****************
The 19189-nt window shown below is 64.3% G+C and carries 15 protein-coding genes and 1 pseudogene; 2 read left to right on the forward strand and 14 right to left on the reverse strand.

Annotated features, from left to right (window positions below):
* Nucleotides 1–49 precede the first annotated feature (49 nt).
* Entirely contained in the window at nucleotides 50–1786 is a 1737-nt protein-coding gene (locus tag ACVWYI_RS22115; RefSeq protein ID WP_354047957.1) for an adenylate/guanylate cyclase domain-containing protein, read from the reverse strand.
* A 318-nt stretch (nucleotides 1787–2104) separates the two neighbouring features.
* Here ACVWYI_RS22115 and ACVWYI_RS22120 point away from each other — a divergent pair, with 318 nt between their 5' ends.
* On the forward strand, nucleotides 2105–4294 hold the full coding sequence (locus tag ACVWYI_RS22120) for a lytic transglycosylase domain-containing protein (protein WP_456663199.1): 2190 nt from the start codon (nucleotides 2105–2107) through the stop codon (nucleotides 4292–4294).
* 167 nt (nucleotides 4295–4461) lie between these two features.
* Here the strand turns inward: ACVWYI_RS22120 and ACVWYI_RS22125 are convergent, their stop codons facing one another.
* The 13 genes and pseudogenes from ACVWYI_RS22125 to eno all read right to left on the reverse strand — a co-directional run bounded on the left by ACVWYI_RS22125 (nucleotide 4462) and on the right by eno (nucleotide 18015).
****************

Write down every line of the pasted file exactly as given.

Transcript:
The 19189-nt window shown below is 64.3% G+C and carries 15 protein-coding genes and 1 pseudogene; 2 read left to right on the forward strand and 14 right to left on the reverse strand.

Annotated features, from left to right (window positions below):
* Nucleotides 1–49 precede the first annotated feature (49 nt).
* Entirely contained in the window at nucleotides 50–1786 is a 1737-nt protein-coding gene (locus tag ACVWYI_RS22115; RefSeq protein ID WP_354047957.1) for an adenylate/guanylate cyclase domain-containing protein, read from the reverse strand.
* A 318-nt stretch (nucleotides 1787–2104) separates the two neighbouring features.
* Here ACVWYI_RS22115 and ACVWYI_RS22120 point away from each other — a divergent pair, with 318 nt between their 5' ends.
* On the forward strand, nucleotides 2105–4294 hold the full coding sequence (locus tag ACVWYI_RS22120) for a lytic transglycosylase domain-containing protein (protein WP_456663199.1): 2190 nt from the start codon (nucleotides 2105–2107) through the stop codon (nucleotides 4292–4294).
* 167 nt (nucleotides 4295–4461) lie between these two features.
* Here the strand turns inward: ACVWYI_RS22120 and ACVWYI_RS22125 are convergent, their stop codons facing one another.
* The 13 genes and pseudogenes from ACVWYI_RS22125 to eno all read right to left on the reverse strand — a co-directional run bounded on the left by ACVWYI_RS22125 (nucleotide 4462) and on the right by eno (nucleotide 18015).